Wednesday, 18 May 2011

Kenneth Clarke: Not a Complete Idiot.

One needs to be careful when discussing rape. I have been wrestling with the proper way to express my own views on 'Slutwalk' for the last couple of days, which I see as intrinsically linked to how society treats claims of rape and talks about prevention (as this is what sparked the movement).

Then I see on Yahoo news this story: It describes how Kenneth Clarke was being targeted by Ed Milliband for comments he made that, it was reported, caused outrage . The line that caught my attention was this:

"Mr Clarke sparked calls for his sacking after appearing to say that some rapes were less serious than others during a BBC Radio 5 Live interview."

Of course, this could mean a range of things. The reporting made it sound like he was drawing a distinction between cases of withdrawn consent and those of forced sex.

However, he was not. He was drawing a distinction between statutory rape and other forms. Here is the important quote, from the BBC:

"When BBC interviewer Victoria Derbyshire interrupted to say "Rape is rape, with respect", Mr Clarke replied: "No it's not, if an 18-year-old has sex with a 15-year-old and she's perfectly willing, that is rape. Because she is under age, she can't consent... What you and I are talking about is we are talking about a man forcibly having sex with a woman and she doesn't want to - a serious crime.""

As a Q.C., Clarke knows that cases of statutory rape and forcible rape can be treated differently in court, with statutory rape being open to being treated as a lesser crime where the age gap is insubstantial.

Where it is a case of 'consensual' sex between a 14 year old and a 35 year old, it is a very serious offence. Where it is a17 or 18 year old having consensual sex with a 15 year old it can be (not always) treated as a lesser crime.

That is not an opinion, that is a fact. Courts are allowed to interpret the law with a modicum of common sense. To point this out does not reflect on Kenneth Clarke and his views about rape or women in any way.

As a former teenager, I know that stuff like this goes on all the time and to call it as serious an offence as forcible rape is ludicrous.

Where one person is older by a matter of months than the other, the letter of the law says it is rape, but often it is nothing so sordid: it could be an expression of love between high school sweethearts who go on to have a long relationship, or who grow tired of each other over time. Either way, they might not be demeaned or scarred for life by it.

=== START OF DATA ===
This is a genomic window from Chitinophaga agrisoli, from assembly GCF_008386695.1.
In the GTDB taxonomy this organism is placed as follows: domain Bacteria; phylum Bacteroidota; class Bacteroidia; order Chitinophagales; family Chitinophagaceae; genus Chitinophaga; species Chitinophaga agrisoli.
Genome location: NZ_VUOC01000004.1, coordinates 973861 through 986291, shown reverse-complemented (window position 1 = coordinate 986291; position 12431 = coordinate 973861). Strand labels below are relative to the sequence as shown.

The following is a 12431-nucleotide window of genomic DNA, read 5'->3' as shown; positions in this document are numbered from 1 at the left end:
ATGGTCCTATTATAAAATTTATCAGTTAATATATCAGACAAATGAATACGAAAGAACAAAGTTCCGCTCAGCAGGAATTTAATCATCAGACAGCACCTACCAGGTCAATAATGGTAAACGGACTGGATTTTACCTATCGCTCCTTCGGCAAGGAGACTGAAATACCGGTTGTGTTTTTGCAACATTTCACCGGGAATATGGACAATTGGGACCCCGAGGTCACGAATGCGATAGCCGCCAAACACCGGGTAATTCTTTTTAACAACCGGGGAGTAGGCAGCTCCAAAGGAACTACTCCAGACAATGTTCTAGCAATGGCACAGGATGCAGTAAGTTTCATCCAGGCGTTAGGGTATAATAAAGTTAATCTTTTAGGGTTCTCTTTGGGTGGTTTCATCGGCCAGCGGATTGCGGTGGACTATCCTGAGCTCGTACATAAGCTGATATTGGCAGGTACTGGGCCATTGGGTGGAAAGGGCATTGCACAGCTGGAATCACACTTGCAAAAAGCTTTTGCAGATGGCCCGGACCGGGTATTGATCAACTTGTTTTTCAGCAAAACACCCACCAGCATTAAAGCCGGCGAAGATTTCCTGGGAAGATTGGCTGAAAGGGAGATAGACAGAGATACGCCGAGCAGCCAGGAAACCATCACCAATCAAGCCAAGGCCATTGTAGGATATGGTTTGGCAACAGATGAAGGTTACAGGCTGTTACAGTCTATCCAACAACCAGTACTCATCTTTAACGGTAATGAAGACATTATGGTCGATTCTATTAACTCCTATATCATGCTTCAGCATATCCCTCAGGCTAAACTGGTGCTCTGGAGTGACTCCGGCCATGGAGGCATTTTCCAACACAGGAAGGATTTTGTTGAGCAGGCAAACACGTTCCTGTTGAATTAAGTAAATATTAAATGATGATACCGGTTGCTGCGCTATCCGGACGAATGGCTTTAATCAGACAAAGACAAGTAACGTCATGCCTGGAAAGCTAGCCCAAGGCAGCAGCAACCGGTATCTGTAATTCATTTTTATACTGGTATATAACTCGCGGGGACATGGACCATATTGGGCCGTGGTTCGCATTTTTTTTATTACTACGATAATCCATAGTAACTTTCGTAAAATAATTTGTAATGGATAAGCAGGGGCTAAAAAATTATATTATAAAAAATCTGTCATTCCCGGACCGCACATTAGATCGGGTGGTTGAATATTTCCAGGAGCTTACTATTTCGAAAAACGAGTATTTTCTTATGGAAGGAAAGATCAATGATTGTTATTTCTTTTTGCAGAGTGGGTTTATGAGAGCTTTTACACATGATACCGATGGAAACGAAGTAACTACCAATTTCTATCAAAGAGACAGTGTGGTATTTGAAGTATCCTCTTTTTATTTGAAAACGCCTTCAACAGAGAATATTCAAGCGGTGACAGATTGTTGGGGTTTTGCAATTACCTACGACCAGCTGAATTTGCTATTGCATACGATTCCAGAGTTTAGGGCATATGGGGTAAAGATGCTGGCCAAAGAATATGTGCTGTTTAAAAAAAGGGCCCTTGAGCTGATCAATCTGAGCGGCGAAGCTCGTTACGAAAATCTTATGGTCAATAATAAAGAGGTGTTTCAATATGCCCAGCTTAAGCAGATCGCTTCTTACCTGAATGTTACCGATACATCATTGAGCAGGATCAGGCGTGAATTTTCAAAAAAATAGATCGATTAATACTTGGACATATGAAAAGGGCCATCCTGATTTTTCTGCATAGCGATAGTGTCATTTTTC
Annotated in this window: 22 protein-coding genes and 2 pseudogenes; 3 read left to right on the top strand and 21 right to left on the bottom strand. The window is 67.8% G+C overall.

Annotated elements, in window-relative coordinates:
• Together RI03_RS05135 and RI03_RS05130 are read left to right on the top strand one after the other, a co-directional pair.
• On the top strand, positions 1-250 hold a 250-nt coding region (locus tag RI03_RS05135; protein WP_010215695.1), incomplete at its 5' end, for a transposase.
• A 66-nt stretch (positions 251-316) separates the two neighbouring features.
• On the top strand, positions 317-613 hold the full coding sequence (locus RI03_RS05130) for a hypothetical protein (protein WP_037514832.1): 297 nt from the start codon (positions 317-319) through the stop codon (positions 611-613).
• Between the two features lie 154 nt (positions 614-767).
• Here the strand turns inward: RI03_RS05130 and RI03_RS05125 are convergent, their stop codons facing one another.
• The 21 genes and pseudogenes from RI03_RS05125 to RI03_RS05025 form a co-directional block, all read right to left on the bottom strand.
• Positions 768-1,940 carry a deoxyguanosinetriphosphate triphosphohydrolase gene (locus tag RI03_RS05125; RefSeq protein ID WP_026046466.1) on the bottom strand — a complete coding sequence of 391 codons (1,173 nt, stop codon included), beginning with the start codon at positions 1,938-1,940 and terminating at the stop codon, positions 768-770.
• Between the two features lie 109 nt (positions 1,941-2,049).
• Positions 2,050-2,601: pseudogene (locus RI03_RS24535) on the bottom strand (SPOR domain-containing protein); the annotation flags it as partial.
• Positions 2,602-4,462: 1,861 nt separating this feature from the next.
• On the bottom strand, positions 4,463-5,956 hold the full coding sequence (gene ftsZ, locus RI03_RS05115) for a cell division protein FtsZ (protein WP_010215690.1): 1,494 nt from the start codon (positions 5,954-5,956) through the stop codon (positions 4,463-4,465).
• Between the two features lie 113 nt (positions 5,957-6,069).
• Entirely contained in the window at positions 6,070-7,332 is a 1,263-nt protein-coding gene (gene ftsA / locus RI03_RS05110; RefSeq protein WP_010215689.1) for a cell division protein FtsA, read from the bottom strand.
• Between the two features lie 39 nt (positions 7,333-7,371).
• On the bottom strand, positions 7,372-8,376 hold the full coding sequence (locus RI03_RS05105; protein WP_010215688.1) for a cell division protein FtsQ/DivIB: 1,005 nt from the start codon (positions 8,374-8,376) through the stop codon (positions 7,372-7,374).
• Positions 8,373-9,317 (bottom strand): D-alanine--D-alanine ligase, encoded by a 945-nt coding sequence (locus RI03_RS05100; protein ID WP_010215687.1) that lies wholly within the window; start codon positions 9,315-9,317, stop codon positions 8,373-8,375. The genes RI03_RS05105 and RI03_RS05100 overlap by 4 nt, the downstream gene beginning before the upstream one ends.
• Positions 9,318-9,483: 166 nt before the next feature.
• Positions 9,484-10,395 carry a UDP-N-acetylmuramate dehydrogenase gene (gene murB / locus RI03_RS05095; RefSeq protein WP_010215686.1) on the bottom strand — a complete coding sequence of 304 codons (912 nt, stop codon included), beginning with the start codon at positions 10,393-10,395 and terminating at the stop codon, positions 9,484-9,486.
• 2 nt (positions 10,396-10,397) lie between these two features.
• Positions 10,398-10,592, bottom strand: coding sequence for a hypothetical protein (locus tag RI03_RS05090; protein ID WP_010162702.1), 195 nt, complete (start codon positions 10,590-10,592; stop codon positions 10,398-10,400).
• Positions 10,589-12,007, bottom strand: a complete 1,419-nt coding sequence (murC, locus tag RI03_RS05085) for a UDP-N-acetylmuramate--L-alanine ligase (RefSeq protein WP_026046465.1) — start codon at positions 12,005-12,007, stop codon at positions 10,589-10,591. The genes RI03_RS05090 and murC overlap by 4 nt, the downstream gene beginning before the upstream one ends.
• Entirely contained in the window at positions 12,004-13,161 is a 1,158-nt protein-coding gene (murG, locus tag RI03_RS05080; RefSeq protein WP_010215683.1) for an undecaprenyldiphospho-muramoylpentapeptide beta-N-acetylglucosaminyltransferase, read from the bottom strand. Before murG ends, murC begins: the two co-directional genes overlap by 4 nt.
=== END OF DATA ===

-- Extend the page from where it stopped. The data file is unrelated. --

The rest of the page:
For that to be treated the same in statistics and in language as being brutally restrained and forced to be violated in a demeaning and scarring fashion is quite absurd.

The opportunistic attacks by Milliband and by shrill commentators are detrimental to having a grown-up discussion about these issues.

I sent a long, rambling message to a friend about my views on Slutwalk in which I used some quite clumsy language, which she kindly pointed out.

At some point I will publish a better expression of these views. It will be thanks to my friend's patience and intelligence in seeing that I'm not some kind of entrenched chauvinist, but someone genuinely engaging with the subject.

It is through that discourse that I understand both her views and my own better.

If public figures are chastised and attacked and lose their jobs for saying only what is demonstrably the case about different kinds of rape then our public discourse suffers.

Men with questions and thoughts on the subject will feel it necessary to keep quiet and not express them publicly.

If a man has chauvinistic views, they will never be exposed, picked apart and corrected if they cannot first be aired. If he can speak without shame and then have the meaning of his words explained to him, maybe he'll consider his views and maybe change them.

Shrill, unthinking attacks, by opportunistic politicians and others, create a taboo around an area that is to the detriment of actually dealing with the problem in the first place.

Take this gem as an example of the sort of (poorly written) diatribe that gets spat at the man:

"Kenneth Clarke the convicts (sic) friend and champion, he blames the victims for being victims,a total disgrace as an MP in a shamed and out of touch profession. Politicians are totally untrustworthy and incompetent and have no intention doing what they promised in order to get elected."

So, for saying only the most common sense thing possible about the subject in careful language, Kenneth Clarke has shamed his whole profession.

If we can't talk about something as serious and as widespread as rape without saying only that it is awful and must be stopped - in all forms, everywhere, castration is the only answer! - we are denying ourselves cultural evolution.

Discourse is how we grow. Presenting one view and then being opposed is not the same: that creates intractable disagreement. Actual discourse is considered and patient and promotes mutual understanding.

We don't learn anything by shouting the same inoffensive, reactionary, absolutist shit over and over again.

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